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Some illegal ads started showing up on my Android phone as message boxes recently. They are said to be "USSD messages" in an app recording notifications (com.evanhe.nhfree).

There is a Wikipedia article about USSD, but mostly about the protocol. It's difficult to find any information about how they are actually used in modern smartphones, and the security implications.

So my question is, who are doing this? Are they (possibly or likely) from a service provider, someone contracted with them, some random person on the internet, or maybe malwares trying to hide the real source? Are they something like the email spams that I should just ignore them, or do they involve something more serious, such as hacking into the service providers, or using fake base stations?

The latest message specifically mentions "don't take screenshots", so I suspect they are afraid of the police finding something.

And as they are related to GSM, do they require downgrading to 2G to work?

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  • I feel this question might seem stupid in places where USSD is widely used. But it's never used for legitimate purposes in my country at least in recent years. – user23013 Oct 10 '18 at 14:57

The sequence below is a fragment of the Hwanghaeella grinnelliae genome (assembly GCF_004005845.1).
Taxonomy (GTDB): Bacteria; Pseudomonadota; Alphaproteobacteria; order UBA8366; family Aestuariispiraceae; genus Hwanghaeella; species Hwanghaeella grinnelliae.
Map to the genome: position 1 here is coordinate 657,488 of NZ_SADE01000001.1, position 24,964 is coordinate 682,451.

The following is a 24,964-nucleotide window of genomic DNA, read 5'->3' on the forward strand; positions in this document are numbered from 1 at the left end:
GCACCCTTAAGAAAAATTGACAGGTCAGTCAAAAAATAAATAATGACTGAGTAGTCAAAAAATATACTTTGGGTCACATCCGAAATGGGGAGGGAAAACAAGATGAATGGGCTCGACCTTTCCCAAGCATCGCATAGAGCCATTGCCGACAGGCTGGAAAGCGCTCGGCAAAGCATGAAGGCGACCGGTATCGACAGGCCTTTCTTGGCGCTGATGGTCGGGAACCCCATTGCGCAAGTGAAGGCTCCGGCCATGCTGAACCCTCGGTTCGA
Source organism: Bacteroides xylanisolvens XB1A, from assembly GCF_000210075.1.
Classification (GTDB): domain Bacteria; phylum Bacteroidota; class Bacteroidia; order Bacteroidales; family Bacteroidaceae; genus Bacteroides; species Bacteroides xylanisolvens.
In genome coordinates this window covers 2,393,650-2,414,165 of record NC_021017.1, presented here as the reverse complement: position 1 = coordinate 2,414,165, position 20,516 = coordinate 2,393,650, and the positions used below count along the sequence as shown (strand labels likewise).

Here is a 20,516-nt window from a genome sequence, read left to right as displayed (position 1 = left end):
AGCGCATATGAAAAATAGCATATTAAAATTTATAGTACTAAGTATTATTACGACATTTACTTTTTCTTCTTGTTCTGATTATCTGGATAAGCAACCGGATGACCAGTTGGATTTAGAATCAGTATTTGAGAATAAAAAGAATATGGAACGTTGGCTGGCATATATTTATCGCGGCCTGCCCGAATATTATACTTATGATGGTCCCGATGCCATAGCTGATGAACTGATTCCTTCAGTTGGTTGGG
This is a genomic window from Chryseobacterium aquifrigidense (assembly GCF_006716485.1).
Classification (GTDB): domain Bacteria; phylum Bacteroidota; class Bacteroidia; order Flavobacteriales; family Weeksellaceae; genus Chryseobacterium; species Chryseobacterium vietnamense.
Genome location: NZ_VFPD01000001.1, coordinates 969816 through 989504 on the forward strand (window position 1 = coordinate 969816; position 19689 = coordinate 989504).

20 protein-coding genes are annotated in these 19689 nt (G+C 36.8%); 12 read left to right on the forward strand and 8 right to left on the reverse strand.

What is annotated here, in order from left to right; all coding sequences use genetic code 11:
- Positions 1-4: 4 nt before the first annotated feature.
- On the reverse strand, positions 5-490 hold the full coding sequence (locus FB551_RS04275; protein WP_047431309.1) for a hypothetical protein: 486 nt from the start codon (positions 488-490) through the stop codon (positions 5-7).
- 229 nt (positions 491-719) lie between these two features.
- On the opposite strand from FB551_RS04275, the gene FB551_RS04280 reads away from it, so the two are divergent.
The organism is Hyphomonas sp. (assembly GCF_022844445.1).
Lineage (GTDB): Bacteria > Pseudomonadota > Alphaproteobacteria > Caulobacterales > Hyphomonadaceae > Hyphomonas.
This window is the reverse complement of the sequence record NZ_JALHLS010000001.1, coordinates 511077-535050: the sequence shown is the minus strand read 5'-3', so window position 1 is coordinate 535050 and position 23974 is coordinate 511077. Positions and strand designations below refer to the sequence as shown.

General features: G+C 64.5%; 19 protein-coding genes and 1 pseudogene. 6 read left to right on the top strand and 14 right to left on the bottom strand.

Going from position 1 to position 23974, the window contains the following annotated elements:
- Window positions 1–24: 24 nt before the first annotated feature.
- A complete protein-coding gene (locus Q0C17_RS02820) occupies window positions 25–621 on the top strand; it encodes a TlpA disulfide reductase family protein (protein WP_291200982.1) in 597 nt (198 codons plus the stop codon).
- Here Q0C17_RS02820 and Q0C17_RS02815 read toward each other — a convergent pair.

• What country is this ? (might be useful info for potential answers) AFAIK, only your service provider can send USSD messages, so my guess is that it's either: malware attempting to hide (do you still get the messages if you put the SIM card in another phone ?), or it's actually your service provider or one of their contractors. Service providers like this often have surprisingly non-existant security - maybe their server that processes these messages got hacked and is sending these out. (In Europe USSD codes are usually used to show prepay balance: dial a short number, and balance pops up) – JonasCz Oct 10 '18 at 16:06
  • @JonasCz China. Fake base stations was on the news not long ago. They have only sent 2 times, separated by about a month, making any tests difficult. – user23013 Oct 10 '18 at 21:22
  • @JonasCz Are they still in use in Europe, for 4G phones? Or are they specific to GSM? – user23013 Oct 10 '18 at 21:28
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    @JonasCz More like a scam. The "pay us and we'll tell you a stock, and we'll all buy this stock to raise its price" thing. – user23013 Oct 11 '18 at 17:23
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I work in a telco and can tell you that we do use USSD messages. As far as I know, users can't generate them on their own, it has to be the provider. So it's either your provider that's compromised, or your phone. I'd send an e-mail to your provider (look it up on their website, it's probably 'abuse@providerx.com' or something like that).

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It may just be the application to violate Google Play advertising rules and be serving ads on top of system notifications.

The app you linked is published as "contains advertising". Now you said that these notifications come from com.evanhe.nhfree. Suspect.

The question doesn't clarify whether the ads came out before installing the suspicious app or only after. If you try to uninstall the app, what could possibly happen?

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